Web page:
The Fashion show was a total success! I am currently trying to hunt down anybody who has a full video of the entire show start to finish. here are some pictures from backstage and the models on set!
More photos to come! these great black and white ones are film pics by Daniela dePontes, she really did a great job. I am planning on using some of them and imposing text and graphic design to make brand advertisements.
I designed this poster to hang on the doors of the museum so that people would know they were in the right place for the event. the design is simple but does not need anymore information than it has because people are already at the event. I have attached the .pdf here.
We wanted to provide the information of what the show was about and who was participating in the execution of it as well as the designing of it, and the original idea was to print out individual program booklets. I figured that it would be a waste of paper as many people probably would not keep them after the show and decided to make program posters instead. These posters contained all of the same information but in a much more minimalist layout. The posters also allowed us to print on much less paper than we would have had we gone with individual booklets and therefore they were more environmentally efficient as well. I have attached a .pdf of this poster here.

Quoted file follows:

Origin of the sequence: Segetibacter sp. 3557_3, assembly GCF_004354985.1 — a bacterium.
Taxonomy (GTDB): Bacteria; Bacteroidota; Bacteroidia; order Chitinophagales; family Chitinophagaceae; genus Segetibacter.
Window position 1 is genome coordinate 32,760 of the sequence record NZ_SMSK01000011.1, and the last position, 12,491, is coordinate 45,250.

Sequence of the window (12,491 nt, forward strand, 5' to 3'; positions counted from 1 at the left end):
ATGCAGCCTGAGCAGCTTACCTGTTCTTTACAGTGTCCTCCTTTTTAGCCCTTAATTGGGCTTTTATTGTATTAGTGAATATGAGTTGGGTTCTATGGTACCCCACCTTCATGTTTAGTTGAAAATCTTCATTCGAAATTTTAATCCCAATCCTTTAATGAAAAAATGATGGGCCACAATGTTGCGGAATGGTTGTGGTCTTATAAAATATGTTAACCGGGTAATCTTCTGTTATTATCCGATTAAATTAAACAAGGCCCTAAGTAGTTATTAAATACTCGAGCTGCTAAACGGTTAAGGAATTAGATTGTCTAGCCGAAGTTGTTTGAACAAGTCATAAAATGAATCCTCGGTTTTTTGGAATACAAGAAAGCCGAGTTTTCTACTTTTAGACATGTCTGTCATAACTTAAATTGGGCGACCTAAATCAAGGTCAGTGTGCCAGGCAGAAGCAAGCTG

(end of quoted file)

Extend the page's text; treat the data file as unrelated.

mad dum program poster
we decided to come up with a simple but bold and clear poster design to plaster around campus the night before the event. Ive attached the .pdf of that poster design here.
MAD DUM POSTER
I forgot to post these process photos of the design for the final logo. After many attempts at something chic but unreadable, I took Cindy’s advice and went the simple and readable route. I was sketching some ideas on the chalkboard and came up with an interesting wordmark concept in which the words mad dum are made of the exact same three glyphs. I loved the idea of the ‘m’s and the ‘D’s being exactly the same as well as the ‘U’ which resembles more of a ‘v’ form but is readable as a ‘u’ due to its curved bottom. The ‘u’ when inverted is the ‘a’ in ‘mad’ and these two glyphs (the u and a) together without the ‘m’s or ‘d’s make the actual logo image.
I drew one of each glyph up in illustrator according to a grid which ensured that they were all of the same proportions, and I duplicated each and brought them down and I inverted the ‘u’ to make the ‘a’. The original design appears on the right but after some critiquing it was decided that I should add some more border space around the wordmark. Cindy also reminded me that for print, its best to use a two-layer image in which the glyphs are white on black, rather than having the glyphs negated out of the black rectangle. This will help ensure that during printing, the black background will not bleed into the white space of each glyph.
I used Cindy’s button maker in class along with the Illustrator template which she provided on the drive and made some Mad Dum logo buttons. I decided that the red, orange, and black with white color schemes came out the most successful. The buttons are durable and a great way to spread the logo.
I began cutting vinyl stickers as a way to spread the brand name. I figured vinyl made an attractive and durable sticker and since the logo is a single tone with simple linework it is a perfect file for the vinyl cutter to work with. These stickers are great for laptops or wherever else you want to put them, they also open many opportunities for new ways to apply the logo to boxes, bags and other packaging.
The machine which cuts them can work with vinyl of any color and finish offering endless possibilities for how we may present the logo.